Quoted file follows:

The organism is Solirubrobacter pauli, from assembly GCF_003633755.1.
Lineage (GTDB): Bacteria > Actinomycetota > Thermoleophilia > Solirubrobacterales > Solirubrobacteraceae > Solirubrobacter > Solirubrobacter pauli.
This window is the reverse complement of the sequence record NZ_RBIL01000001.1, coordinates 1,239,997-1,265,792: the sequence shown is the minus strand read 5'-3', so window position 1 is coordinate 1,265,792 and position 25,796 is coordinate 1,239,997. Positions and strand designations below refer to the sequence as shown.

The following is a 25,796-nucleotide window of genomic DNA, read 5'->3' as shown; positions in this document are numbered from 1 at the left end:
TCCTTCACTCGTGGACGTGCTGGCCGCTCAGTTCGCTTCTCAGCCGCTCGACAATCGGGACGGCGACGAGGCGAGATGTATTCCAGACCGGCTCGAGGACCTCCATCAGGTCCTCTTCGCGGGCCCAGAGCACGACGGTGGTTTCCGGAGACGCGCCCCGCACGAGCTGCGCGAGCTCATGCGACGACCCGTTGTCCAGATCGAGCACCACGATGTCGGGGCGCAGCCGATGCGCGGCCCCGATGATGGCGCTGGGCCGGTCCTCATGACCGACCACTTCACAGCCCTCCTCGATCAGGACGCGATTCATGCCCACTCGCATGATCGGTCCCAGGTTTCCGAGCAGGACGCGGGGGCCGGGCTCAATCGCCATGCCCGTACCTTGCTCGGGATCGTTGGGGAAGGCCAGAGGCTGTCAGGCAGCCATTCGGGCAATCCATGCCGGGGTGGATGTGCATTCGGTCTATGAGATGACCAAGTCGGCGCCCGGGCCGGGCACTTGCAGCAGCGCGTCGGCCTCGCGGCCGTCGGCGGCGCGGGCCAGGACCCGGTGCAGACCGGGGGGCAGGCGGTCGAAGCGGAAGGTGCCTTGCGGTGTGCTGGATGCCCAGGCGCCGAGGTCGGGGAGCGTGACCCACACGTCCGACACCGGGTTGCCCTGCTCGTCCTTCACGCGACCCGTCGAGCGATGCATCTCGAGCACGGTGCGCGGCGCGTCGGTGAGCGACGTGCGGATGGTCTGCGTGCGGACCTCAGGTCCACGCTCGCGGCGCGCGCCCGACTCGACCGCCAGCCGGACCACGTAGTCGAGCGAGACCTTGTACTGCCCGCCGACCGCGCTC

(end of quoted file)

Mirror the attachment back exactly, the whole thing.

The organism is Solirubrobacter pauli, from assembly GCF_003633755.1.
Lineage (GTDB): Bacteria > Actinomycetota > Thermoleophilia > Solirubrobacterales > Solirubrobacteraceae > Solirubrobacter > Solirubrobacter pauli.
This window is the reverse complement of the sequence record NZ_RBIL01000001.1, coordinates 1,239,997-1,265,792: the sequence shown is the minus strand read 5'-3', so window position 1 is coordinate 1,265,792 and position 25,796 is coordinate 1,239,997. Positions and strand designations below refer to the sequence as shown.

The following is a 25,796-nucleotide window of genomic DNA, read 5'->3' as shown; positions in this document are numbered from 1 at the left end:
TCCTTCACTCGTGGACGTGCTGGCCGCTCAGTTCGCTTCTCAGCCGCTCGACAATCGGGACGGCGACGAGGCGAGATGTATTCCAGACCGGCTCGAGGACCTCCATCAGGTCCTCTTCGCGGGCCCAGAGCACGACGGTGGTTTCCGGAGACGCGCCCCGCACGAGCTGCGCGAGCTCATGCGACGACCCGTTGTCCAGATCGAGCACCACGATGTCGGGGCGCAGCCGATGCGCGGCCCCGATGATGGCGCTGGGCCGGTCCTCATGACCGACCACTTCACAGCCCTCCTCGATCAGGACGCGATTCATGCCCACTCGCATGATCGGTCCCAGGTTTCCGAGCAGGACGCGGGGGCCGGGCTCAATCGCCATGCCCGTACCTTGCTCGGGATCGTTGGGGAAGGCCAGAGGCTGTCAGGCAGCCATTCGGGCAATCCATGCCGGGGTGGATGTGCATTCGGTCTATGAGATGACCAAGTCGGCGCCCGGGCCGGGCACTTGCAGCAGCGCGTCGGCCTCGCGGCCGTCGGCGGCGCGGGCCAGGACCCGGTGCAGACCGGGGGGCAGGCGGTCGAAGCGGAAGGTGCCTTGCGGTGTGCTGGATGCCCAGGCGCCGAGGTCGGGGAGCGTGACCCACACGTCCGACACCGGGTTGCCCTGCTCGTCCTTCACGCGACCCGTCGAGCGATGCATCTCGAGCACGGTGCGCGGCGCGTCGGTGAGCGACGTGCGGATGGTCTGCGTGCGGACCTCAGGTCCACGCTCGCGGCGCGCGCCCGACTCGACCGCCAGCCGGACCACGTAGTCGAGCGAGACCTTGTACTGCCCGCCGACCGCGCTC